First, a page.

Once the pre-check is done, it’s time to unwind your cables. As a general rule, choose shorter cables.
While it is true that a longer cable offers more leeway into the bonnet of the unresponsive car, this isn’t all you should care about.
A longer cable increases the amount of energy that’s lost between the donor battery and the unresponsive battery, which means more current is wasted and more time has to be spent charging.
Use a shorter, thicker cable that’s no more than 10 feet long, as these tend to be reinforced with better insulation material.
Just before clipping, make sure to note which terminal is positive and which is negative, both on the cables AND on the battery lugs. Positive terminals are indicated by a plus sign (+) and red plastic cabling, while negative terminals are indicated by a minus sign (-) and black cabling.
It’s important that you do this correctly as jump starting an engine whose battery connections are mismatched can permanently damage your vehicle’s circuitry.
|Connection||Positive Lead||Negative Lead|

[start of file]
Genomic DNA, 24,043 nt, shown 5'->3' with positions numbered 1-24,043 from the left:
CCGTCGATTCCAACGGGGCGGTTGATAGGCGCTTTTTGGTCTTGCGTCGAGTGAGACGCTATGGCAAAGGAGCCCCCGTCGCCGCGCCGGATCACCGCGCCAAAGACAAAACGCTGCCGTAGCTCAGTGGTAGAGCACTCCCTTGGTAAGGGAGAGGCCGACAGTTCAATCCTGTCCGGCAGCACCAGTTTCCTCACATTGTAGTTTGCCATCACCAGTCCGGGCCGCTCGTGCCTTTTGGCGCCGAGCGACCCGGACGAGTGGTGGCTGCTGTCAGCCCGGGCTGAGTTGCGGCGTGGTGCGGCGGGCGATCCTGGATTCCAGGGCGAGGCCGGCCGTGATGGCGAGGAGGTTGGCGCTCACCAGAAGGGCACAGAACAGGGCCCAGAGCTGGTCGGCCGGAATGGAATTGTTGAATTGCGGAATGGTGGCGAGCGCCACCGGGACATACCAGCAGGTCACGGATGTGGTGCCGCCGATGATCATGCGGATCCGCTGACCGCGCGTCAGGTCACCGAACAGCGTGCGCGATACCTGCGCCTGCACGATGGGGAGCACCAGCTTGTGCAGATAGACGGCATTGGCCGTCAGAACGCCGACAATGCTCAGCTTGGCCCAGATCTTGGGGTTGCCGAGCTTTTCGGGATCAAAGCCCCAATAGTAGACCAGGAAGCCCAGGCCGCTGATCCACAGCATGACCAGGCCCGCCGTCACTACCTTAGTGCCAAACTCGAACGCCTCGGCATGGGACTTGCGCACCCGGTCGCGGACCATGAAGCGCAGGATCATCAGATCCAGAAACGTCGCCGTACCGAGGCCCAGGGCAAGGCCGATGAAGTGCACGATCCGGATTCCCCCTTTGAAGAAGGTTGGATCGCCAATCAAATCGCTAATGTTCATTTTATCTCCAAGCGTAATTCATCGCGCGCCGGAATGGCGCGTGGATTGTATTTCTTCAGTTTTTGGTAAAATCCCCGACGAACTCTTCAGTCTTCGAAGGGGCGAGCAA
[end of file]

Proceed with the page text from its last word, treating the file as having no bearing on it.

Tip 3 - Rev The Donor’s Car To At Least 3000 RPM
Once the clipping has been done properly, switch on the donor’s car engine and let it run at its normal pace.
After five minutes or so, begin to rev its engine ever so slightly, keeping it at 3000 RPM or thereabouts. For the average engine, this shouldn’t be any faster than normal. For turbocharged vehicles, you might have to get it to 5000 RPM.
By doing this, the donor battery’s alternator replaces any lost voltage and gives the faulty battery a better starting jolt. Barring any other issues, the car with the unresponsive battery should start up immediately.
Give it at least ten minutes or so to draw a full charge, more so if you’re heavy on accessories (alarm system, alternator, and radio).
If you’re still out of luck 20 minutes (utmost 30) into the charge, then the problem might not be with your battery. At this point, you may be well-advised to call a towing service.